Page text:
Knowledge of quality measures in endoscopy among trainees is unknown.
Dr Jenn Hian Koo and colleagues from New York, USA assessed knowledge of endoscopy-related quality indicators among U.S. trainees, and determined whether it improves with a Web-based intervention.
The team performed a randomized, controlled study of trainees identified from the American Society for Gastrointestinal Endoscopy membership database.
Participants were invited to complete an 18-question online test.
Respondents were randomized to receive a Web-based tutorial (intervention) or not.
The test was readministered 6 weeks after randomization to determine the intervention's impact.
The team's main outcome measurements in included baseline knowledge of endoscopy-related quality indicators and impact of the tutorial.
|44% knew the adenoma detection rate benchmark|
The research team reported that a total of 347 of 1220 trainees completed the test.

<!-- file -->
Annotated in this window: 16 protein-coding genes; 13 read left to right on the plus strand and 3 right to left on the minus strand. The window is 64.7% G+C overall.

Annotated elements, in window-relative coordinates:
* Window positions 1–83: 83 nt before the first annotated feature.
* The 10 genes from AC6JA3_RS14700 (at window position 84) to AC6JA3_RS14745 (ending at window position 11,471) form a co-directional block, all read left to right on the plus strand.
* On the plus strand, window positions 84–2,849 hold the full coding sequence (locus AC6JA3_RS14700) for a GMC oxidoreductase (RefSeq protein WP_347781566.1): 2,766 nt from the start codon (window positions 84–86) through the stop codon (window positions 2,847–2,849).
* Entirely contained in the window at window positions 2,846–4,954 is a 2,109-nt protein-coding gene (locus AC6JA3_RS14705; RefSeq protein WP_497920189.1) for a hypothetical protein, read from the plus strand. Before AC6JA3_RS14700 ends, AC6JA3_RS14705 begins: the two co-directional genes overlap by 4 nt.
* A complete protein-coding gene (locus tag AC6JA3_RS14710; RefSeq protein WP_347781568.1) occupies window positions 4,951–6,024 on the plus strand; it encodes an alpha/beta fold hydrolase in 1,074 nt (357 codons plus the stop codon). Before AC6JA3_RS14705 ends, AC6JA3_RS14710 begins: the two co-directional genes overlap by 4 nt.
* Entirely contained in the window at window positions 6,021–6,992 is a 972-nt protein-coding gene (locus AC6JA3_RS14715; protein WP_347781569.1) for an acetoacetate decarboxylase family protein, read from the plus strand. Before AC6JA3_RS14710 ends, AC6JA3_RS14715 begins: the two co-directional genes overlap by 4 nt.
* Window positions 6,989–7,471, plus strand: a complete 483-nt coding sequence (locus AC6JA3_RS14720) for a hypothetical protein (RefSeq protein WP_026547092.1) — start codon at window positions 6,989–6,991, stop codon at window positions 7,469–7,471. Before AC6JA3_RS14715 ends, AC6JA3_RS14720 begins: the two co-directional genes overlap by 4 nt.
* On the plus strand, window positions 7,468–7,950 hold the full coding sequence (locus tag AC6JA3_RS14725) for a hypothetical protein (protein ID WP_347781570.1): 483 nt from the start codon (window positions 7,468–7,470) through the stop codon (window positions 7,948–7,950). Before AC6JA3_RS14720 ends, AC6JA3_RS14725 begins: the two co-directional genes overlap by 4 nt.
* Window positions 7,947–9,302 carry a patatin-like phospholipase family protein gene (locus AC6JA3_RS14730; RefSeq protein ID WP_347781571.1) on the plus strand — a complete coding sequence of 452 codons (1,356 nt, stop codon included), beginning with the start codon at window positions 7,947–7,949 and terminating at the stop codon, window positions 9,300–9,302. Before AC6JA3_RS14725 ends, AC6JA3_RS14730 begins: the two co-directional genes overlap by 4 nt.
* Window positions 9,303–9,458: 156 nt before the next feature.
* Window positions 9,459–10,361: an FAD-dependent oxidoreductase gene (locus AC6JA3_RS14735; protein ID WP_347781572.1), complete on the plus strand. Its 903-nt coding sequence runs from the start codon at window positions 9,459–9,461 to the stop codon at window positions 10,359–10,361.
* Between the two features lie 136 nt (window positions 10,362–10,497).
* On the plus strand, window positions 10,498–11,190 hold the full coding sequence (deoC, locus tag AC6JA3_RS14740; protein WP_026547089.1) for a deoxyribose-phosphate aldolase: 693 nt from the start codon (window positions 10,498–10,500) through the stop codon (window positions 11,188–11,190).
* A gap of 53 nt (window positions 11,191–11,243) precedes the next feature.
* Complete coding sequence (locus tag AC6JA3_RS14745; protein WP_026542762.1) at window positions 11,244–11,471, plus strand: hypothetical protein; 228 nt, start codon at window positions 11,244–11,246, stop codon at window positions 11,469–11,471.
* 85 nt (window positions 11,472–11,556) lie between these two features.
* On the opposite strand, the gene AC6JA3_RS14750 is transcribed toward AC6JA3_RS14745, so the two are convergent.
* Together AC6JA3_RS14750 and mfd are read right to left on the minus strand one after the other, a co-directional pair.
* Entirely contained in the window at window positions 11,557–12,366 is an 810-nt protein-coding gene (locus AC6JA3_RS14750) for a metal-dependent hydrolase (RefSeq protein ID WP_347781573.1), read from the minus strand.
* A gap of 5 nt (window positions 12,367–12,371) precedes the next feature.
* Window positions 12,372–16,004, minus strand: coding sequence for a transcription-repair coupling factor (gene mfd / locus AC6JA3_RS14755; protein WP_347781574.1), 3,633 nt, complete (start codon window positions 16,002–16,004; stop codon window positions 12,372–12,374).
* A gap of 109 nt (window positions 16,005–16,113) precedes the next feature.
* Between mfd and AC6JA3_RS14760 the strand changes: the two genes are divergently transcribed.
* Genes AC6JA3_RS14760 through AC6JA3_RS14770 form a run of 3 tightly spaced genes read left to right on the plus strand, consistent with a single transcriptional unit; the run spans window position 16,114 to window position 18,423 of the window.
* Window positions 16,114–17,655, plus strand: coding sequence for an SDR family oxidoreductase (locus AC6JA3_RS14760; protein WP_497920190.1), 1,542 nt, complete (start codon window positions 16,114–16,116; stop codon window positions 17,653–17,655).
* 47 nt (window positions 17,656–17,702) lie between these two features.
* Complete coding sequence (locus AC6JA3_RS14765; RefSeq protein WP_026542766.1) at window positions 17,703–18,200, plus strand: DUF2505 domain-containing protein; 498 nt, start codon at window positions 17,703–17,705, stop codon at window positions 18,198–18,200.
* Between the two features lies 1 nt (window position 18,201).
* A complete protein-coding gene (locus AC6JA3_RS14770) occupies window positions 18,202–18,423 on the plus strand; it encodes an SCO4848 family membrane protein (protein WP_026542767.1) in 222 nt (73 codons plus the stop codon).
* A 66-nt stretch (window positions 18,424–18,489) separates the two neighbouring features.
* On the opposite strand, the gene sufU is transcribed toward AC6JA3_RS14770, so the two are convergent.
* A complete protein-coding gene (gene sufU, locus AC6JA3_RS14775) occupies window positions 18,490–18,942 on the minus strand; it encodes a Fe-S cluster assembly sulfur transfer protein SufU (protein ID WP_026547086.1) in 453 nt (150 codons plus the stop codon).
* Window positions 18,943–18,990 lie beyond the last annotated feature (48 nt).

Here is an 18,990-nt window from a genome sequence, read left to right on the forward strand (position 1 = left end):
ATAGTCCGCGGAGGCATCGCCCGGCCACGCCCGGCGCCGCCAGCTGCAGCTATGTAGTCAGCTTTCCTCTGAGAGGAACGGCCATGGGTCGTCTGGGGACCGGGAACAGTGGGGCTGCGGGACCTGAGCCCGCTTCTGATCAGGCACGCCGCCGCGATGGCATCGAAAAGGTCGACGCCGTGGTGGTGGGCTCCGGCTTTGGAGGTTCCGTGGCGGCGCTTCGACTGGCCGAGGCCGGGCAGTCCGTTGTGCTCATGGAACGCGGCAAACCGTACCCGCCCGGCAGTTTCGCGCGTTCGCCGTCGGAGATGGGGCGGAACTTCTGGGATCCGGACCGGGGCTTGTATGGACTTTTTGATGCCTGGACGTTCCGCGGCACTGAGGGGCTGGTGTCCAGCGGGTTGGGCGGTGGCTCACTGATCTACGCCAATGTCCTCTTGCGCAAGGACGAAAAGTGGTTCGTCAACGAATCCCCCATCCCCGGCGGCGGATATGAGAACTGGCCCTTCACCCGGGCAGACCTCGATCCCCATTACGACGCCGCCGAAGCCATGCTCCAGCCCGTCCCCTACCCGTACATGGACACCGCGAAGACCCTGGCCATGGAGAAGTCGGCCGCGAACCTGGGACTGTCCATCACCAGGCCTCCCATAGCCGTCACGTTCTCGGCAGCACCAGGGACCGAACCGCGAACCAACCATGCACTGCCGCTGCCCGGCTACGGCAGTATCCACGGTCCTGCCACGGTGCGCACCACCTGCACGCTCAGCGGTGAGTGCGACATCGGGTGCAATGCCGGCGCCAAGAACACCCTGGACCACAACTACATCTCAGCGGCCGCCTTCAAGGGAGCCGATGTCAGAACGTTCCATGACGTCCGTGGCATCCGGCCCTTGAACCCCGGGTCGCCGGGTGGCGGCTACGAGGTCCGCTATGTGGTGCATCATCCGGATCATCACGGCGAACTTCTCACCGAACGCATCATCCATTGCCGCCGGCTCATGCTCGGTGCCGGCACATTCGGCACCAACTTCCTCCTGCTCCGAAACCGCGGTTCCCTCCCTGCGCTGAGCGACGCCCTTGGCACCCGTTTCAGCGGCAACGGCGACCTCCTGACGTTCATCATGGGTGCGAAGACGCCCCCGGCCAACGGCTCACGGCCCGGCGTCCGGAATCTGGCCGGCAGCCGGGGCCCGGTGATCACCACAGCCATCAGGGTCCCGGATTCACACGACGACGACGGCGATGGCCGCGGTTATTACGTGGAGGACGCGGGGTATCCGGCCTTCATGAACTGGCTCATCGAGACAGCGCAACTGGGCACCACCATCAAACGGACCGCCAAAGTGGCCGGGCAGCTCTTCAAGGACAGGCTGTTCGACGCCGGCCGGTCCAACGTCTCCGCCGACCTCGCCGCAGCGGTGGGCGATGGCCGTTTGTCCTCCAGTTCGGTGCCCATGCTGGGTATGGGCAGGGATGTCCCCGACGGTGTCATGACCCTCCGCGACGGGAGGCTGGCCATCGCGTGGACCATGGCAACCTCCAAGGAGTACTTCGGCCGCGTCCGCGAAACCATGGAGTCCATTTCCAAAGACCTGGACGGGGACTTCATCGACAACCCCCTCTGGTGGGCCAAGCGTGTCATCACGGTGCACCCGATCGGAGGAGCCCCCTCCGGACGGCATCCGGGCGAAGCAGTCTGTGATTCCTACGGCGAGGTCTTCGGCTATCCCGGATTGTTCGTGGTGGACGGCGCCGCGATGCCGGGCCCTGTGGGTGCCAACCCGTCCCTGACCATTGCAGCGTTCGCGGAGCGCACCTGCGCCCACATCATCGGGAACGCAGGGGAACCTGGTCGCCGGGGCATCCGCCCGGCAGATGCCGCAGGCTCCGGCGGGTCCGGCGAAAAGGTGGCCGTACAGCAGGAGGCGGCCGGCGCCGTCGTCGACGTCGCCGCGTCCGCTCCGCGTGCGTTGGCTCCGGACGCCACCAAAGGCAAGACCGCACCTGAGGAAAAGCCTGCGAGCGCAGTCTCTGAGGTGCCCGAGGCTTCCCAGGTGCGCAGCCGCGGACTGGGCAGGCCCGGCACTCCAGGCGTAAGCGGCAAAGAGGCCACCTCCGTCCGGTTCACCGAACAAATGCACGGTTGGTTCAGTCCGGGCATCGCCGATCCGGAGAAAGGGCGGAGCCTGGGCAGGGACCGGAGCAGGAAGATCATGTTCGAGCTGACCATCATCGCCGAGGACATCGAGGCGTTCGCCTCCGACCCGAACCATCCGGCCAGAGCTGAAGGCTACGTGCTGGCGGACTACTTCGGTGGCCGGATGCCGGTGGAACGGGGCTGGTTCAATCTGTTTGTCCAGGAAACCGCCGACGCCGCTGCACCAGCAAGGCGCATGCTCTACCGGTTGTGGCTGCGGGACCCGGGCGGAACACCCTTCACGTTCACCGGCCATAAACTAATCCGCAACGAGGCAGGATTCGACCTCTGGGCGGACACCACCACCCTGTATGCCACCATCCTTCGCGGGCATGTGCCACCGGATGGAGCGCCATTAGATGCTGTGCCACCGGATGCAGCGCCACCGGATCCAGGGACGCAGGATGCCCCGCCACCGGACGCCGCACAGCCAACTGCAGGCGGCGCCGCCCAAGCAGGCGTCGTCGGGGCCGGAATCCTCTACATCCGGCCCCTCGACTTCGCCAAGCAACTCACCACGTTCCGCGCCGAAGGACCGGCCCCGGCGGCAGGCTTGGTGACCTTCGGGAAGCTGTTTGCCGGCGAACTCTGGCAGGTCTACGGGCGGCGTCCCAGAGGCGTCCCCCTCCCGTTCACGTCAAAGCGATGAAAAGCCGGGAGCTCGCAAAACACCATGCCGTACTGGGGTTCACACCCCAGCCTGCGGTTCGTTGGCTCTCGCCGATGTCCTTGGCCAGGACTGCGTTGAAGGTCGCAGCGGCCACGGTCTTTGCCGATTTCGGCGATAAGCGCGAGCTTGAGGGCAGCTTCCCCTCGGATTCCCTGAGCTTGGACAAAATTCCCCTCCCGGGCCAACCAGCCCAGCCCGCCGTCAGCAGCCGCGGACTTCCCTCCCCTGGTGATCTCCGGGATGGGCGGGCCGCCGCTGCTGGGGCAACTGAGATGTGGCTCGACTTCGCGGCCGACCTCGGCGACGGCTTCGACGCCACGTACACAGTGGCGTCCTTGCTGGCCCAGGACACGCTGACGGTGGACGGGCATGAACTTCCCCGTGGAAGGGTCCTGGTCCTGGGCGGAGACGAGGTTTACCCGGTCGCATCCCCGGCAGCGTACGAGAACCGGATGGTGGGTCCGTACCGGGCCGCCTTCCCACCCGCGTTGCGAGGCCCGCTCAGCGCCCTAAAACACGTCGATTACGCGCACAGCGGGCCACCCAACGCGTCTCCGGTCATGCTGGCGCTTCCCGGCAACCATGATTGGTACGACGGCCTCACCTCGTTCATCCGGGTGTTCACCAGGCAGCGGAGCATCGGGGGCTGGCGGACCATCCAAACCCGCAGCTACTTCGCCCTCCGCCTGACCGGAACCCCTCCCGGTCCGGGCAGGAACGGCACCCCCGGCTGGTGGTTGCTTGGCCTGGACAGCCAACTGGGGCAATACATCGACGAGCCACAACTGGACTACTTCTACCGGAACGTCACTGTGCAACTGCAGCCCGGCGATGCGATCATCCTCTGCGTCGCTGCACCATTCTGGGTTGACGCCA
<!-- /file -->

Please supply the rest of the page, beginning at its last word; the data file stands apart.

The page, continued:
The team noted that the mean percentage of correct responses was 55%.
For screening colonoscopy, 44% knew the adenoma detection rate benchmark, 42% identified the cecal intubation rate goal, and 74% knew the recommended minimum withdrawal time.
A total of 208 of 347 trainees completed the second test.
The research team observed that baseline scores were similar for the tutorial, and no tutorial groups.
The researchers observed that scores improved after intervention for the tutorial group but remained unchanged in the no tutorial group.
On multivariate analysis, each additional year in training, training at an academic institution, and receiving the tutorial were associated with scores in the upper tertile.
Dr Koo's team commented, "Knowledge of endoscopy-related quality performance measures is low among trainees but can improve with a Web-based tutorial."
"Gastroenterology training programs may need to incorporate a formal didactic curriculum to supplement practice-based learning of quality standards in endoscopy."